GERMANY

Germany’s Plagiarism Police Are Taking Down Politicians and Professors

GERMANY
Feb 12, 2014 at 5:41 PM ET

It all started with German Defense Minister Karl-Theodor zu Guttenberg and an allegation of plagiarism in his doctoral thesis. After he denied the charge, an anonymous group came together online to comb through his thesis for evidence that he had lifted passages. The crowdsourced effort quickly found endless examples of plagiarism, and Guttenberg resigned two weeks later.

From that moment on, back in 2011, a new truth police took shape in Germany—an anonymous but open online effort to research the validity of plagiarism claims. The results have been nothing short of astounding as researchers turned their scientific prowess on folks who were too lazy or foolish to practice good research themselves. There are now dozens of documented cases of plagiarism that run from the resigned-in-disgrace Education Minister Annette Schavan to professors at small regional colleges.

For members of the largely anonymous group, now called VroniPlag Wiki, it’s about science rather than politics. And as they out a growing list of people, members of VroniPlag Wiki say it’s as important to catch professors as it is to call out politicians.

“You know, other people spend their weekends in bleachers watching soccer games,” says Debora Weber-Wulff, a member of the VroniPlag Wiki and professor of media and computing at Berlin’s University of Applied Sciences. “This group of people likes research and they like documenting plagiarism.”

She got interested in plagiarism more than a decade ago, after coming to the conclusion that the problem was pervasive and no one was taking it seriously. In 2001, she said she was shocked when one-third of the students in her class submitted plagiarized papers. So the following year, she started researching and writing on the topic. Soon after, she began testing plagiarism software, which she continues to do today. She has become something of the unofficial spokesperson for the group since she’s one of the few who have publicly spoken about their roles.

“The only ones who have come out are tenured professors,” says Weber-Wulff, “because we can’t get fired over what we are doing.”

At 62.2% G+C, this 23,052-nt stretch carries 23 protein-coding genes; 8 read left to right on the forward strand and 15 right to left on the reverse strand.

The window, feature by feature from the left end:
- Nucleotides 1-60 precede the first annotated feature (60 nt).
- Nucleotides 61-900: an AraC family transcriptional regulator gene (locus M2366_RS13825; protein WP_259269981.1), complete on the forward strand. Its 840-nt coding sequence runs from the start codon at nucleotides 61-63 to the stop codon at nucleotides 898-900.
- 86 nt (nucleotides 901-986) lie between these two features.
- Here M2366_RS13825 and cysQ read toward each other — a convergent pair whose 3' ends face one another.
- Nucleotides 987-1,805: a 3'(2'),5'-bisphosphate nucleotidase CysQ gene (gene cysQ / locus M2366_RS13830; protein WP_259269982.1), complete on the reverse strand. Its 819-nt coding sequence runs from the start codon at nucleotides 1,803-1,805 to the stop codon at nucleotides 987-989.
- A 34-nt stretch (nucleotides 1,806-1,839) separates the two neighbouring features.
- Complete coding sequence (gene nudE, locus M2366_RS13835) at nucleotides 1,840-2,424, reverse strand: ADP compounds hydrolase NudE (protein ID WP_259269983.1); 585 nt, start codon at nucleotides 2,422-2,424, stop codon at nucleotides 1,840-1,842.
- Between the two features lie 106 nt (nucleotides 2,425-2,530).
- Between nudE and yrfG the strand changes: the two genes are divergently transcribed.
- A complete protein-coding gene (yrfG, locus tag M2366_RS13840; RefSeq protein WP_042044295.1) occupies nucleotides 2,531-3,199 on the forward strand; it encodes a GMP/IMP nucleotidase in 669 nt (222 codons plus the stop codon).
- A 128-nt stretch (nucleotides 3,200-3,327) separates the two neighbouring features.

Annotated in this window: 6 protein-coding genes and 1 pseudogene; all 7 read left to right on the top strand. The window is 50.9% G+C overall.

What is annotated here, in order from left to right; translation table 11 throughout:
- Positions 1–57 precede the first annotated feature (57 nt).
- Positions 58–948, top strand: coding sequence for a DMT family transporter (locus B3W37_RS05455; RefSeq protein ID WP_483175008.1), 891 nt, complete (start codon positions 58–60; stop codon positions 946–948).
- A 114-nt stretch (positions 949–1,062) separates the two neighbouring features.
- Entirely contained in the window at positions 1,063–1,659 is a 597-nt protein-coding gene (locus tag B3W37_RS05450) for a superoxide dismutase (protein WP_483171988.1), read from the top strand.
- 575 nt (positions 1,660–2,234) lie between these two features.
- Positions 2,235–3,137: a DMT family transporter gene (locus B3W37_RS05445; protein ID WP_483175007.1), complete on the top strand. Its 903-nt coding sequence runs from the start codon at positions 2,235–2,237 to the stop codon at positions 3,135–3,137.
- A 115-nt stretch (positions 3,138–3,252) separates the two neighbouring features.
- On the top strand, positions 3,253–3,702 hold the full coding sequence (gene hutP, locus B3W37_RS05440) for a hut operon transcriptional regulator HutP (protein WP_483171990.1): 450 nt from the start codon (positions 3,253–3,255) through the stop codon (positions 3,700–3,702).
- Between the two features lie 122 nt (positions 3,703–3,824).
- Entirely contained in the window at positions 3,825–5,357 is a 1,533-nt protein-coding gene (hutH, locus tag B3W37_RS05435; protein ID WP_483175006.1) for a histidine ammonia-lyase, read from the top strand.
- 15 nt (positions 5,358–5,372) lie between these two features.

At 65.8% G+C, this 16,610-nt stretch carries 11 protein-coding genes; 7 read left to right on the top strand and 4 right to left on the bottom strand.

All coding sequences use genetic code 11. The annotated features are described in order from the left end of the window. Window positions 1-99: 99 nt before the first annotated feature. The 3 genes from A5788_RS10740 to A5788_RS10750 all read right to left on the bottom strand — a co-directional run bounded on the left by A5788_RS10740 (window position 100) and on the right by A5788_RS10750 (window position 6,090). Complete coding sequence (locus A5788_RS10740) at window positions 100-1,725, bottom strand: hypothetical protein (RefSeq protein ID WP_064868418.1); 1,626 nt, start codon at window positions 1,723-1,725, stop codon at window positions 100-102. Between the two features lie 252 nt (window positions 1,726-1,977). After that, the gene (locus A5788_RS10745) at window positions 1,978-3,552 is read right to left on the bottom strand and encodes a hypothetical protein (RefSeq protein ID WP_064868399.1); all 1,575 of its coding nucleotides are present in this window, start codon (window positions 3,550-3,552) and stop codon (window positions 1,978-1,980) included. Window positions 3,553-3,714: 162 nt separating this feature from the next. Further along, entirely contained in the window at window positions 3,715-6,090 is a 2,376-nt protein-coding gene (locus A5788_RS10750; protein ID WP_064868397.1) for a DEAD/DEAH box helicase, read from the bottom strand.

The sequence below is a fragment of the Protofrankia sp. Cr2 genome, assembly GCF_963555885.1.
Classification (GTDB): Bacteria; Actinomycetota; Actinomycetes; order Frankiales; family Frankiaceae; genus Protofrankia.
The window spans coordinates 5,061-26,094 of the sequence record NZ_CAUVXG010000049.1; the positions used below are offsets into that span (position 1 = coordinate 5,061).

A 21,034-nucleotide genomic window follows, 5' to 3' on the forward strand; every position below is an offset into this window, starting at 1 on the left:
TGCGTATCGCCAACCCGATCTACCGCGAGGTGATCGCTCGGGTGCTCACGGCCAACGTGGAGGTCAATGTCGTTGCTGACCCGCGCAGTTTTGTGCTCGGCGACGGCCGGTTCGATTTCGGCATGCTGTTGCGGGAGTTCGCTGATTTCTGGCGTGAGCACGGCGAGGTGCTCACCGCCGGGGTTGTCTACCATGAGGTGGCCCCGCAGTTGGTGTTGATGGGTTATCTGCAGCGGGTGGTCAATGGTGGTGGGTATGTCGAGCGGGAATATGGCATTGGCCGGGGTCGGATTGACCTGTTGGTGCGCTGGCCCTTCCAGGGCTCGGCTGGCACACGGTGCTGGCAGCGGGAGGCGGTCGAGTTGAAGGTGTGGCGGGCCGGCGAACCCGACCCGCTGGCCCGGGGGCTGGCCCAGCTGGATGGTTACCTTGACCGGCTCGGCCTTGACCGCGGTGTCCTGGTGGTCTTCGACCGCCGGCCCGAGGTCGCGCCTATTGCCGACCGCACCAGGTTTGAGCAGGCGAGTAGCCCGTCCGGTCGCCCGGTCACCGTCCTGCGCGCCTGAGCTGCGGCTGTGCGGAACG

Amazingly, the group of do-gooders have taken some heat. But it hasn’t slowed them down, and fresh cases don’t seem to be hard to find. Part of that is because in Germany, titles are everything. The letters before and after a name have as much meaning in Germany as almost any country on earth, and everyone with a PhD is often referred to as “doctor” in situations that would seem downright casual. So those seeking political power and other forms of influence in German society often feel the need to get a PhD but lack the time or academic chops to do so.

It’s different from the U.S., where a scientific background can even be a hindrance in politics. Just 20 members in the 435-person U.S. House of Representatives hold a doctorate degree, and anti-science has even become a significant force in American politics. But the number of those in the German Bundestag with a doctorate is much higher, at 19 percent of the 631 members. The question, as VroniPlag Wiki’s plagiarism hunters steadily dethrone top politicians, is: How many of those members have actually done the work to earn a PhD?

However, it’s the professors who have plagiarized that “really irritate” Weber-Wulff. They are the ones who continue to teach even after being called out and the ones who have faked their way through publishing articles that were largely written by others.

“The press is only ever interested in politicians,” she says. “As soon as we start talking about politicians, then everyone is interested in what is going on.”

While the politicians certainly grab the biggest headlines, the press has taken some interest in the professors, especially one case in which the universities involved have done little to address the case. The headline from an article in the national German newspaper Die Zeit last year said everything: “Professor regarded as plagiarist and no one cares.”

The case has greatly annoyed Gerhard Dannemann, another member of VroniPlag Wiki and a professor at Humboldt University in Berlin. “Some universities are very cooperative and others are not,” Dannemann said. “Some are grateful because we do so much work. An average documentation takes about two months. They don’t have to go out and identify the sources where this was copied from, all they need to do is check them.”

The German government also hasn’t taken cases of plagiarism seriously that were well-documented. Former education minister Schavan was recently granted a plum position as the ambassador to the Vatican. After German Chancellor Angela Merkel defended Guttenberg in the original scandal three years ago, thousands of academics signed a petition asking her to reconsider her support.

Many of those who have plagiarized fight the allegations both with their universities and in the court system. Just this month, a regional court rejected an appeal by Silvana Koch-Mehrin, a European member of parliament who had fought the decision by her university to strip her of her degree. The court ruled that there were no “serious doubts about the accuracy” of the original judgment, in which she was found to have “repeatedly and systematically” plagiarized.

It’s not hard for the courts to uphold the judgment when the examples of plagiarism are so clearly laid out. VroniPlag Wiki follows numerous sets of rules, including making sure that every instance of plagiarism is doubly verified with a source document, which makes it hard to contest. Upon verification, instances of plagiarism are broken down into a total percentage of a dissertation and represented as colors on a graph.

Then they just hand over the results to the university that granted the degree. VroniPlag Wiki may be the PhD police, but it’s not the one who actually make the arrest.